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The Future of the U.S. and China

July 31, 2005

Filed under: future,life,manufacturing — Terry Wohlers @ 08:07

Most of us have read articles about the rise of China and its impact on the U.S. An article I read recently presented the subject in alarming perspective. Robert Malone’s Fortune Cookie column in the June 2005 issue of Managing Automation magazine really makes you think about where the two countries are headed. The one-page article is available here

Malone notes that civilizations come and go, and the normal ascendancy is about 200 years. Historians suggest that those living within a declining civilization are usually unaware of the gradual decline. In our case, “we are wandering along in our arrogant fog worrying about stem cells, the Ten Commandments, and steroid use in professional athletes,” Malone states.

Malone goes on to say that China has long held a position of wanting world hegemony, an attitude that goes back thousands of years. “It’s a rather frightening position: There is room for only one nation to be in charge and that nation is China,” Malone states. “The key to world dominance ever since the industrial revolution is industrial dominance pure and simple,” Malone continued.

Malone is principal of Robert Malone Associates and former editor-in-chief of Managing Automation.

Everything Happens for a Reason

July 19, 2005

Filed under: life — Terry Wohlers @ 08:14

These are words from my mother when I was a child and they’ve stuck with me. Over the years, when something very good or bad occurs, I remind myself that it happened for a reason. This was made clear in a recent commencement speech by Steve Jobs, CEO and co-founder of Apple Computer and Pixar Animation Studios. He gave the speech last month at Stanford University.

Jobs told the graduates that learning calligraphy, while floundering in college, helped lead to the design of the first Macintosh computer, but he did not know it at the time. He also discussed his devastation from being fired from Apple. Looking back, he believed it was the best thing that could happened to him. “I’m convinced that the only thing that kept me going was that I loved what I did,” Jobs said. He urged the graduates to find what they love and not to settle until they do.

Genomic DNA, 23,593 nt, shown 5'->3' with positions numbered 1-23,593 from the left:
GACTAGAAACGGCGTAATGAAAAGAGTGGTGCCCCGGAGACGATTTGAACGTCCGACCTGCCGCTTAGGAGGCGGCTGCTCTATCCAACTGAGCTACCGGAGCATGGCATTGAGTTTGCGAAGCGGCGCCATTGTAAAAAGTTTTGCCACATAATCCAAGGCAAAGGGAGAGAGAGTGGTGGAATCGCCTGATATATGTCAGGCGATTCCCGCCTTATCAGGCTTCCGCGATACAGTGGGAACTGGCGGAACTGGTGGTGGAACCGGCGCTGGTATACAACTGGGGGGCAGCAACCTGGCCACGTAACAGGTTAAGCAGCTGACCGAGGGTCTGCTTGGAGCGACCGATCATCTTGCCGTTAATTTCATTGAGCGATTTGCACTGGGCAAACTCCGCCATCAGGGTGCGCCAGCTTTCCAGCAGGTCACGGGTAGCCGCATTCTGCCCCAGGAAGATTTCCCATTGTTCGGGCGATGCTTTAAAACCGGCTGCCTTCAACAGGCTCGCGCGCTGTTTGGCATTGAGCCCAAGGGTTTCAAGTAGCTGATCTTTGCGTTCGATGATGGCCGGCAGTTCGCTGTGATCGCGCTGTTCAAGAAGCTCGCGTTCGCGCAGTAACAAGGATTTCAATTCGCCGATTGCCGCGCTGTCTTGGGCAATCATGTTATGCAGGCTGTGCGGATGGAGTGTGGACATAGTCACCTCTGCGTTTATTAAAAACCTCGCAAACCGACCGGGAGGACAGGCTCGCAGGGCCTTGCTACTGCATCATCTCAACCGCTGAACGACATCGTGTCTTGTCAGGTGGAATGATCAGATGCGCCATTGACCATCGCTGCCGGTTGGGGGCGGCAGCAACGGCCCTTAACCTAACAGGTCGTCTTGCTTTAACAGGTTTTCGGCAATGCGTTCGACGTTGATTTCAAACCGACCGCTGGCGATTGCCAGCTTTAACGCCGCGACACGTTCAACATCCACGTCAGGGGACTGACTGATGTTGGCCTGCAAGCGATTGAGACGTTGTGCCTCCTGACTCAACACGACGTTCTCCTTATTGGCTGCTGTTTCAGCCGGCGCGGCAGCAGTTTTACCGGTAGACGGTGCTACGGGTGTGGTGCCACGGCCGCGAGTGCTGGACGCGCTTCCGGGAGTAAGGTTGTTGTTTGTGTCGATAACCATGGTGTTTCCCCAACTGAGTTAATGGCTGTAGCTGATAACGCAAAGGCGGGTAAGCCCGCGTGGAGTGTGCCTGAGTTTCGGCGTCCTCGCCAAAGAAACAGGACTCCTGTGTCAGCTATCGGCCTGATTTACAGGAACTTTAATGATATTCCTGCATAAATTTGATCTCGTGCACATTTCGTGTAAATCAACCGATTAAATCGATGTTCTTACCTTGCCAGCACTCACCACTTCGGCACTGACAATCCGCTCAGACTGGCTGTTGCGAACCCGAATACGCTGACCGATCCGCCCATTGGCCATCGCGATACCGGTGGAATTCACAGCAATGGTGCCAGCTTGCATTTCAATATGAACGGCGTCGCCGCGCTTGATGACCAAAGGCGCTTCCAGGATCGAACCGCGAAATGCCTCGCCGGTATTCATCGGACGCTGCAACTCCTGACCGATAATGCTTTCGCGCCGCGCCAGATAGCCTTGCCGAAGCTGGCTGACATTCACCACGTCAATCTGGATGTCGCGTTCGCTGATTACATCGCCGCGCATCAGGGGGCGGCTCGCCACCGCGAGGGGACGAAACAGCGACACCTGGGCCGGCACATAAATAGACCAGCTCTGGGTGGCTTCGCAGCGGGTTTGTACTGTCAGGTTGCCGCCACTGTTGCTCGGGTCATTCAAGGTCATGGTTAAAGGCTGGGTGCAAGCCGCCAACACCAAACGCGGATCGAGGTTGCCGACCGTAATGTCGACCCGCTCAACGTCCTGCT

Jobs told how he was diagnosed with an incurable form of pancreatic cancer about a year ago. He later found out that it was a very rare form of cancer that was curable with surgery. The event strengthened his belief that you must live every day as if it is your last. He also said that death is very likely the single best invention of life because it clears out the old to make way for the new.

The text of the speech is very interesting and I recommend that you spend a few minutes reading it. And remember that everything happens for a reason.

Change is Underway in Japan

July 2, 2005

Filed under: life,travel — Terry Wohlers @ 17:48

Last week, I attended a one-day conference and three-day exposition in Tokyo and visited a U.S. client that has a large R&D facility in Kobe. I have been visiting Japan for many years and my fascination for the country and its people remains high.

The Japanese are among the most helpful you will find anywhere. When asking for directions, it is not unusual for a complete stranger to walk you part way to your destination. And the Japanese are among the most organized and prompt as anyone in the world. If you have a meeting with them, it’s advisable to be on time.

Japan is changing, however. Crime is on the rise. Compared to most other places around the world, it’s still an incredibly safe place, even in Tokyo and other major cities. If you accidentally leave a camera or some other valuable on a park bench, chances are good that it will still be there when you return an hour or two later. 

Japanese organizations have a well established hierarchical system based on seniority. A businessman of age 55 is respected and of much more importance than a businessman of 45. Experience and credentials are important too, but the hierarchy according to age rules. This too, is beginning to change. The Japanese are even starting to hire “outsiders” in top jobs at corporations. Sony, for example, hired a Welsh-born, U.S. citizen as its CEO—something that was unthinkable among most Japanese people.

Western influence is the blame for the alteration of Japanese tradition. Not only are the Japanese tapped into western music, movies, fashion, and motorcycles (Harley’s are big in Japan), I saw many more westerners than before in last week’s visit. During my first visit 12 years ago, I saw only three in the first two days in Tokyo. This time, I saw dozens. Bear in mind, however, that this is not many, compared to the tens of thousands of Japanese I saw in the train stations, on the streets, and at the exposition.

While Japan is indeed undergoing interesting change, most of the country is still very Japanese. And I hope it remains that way in the future.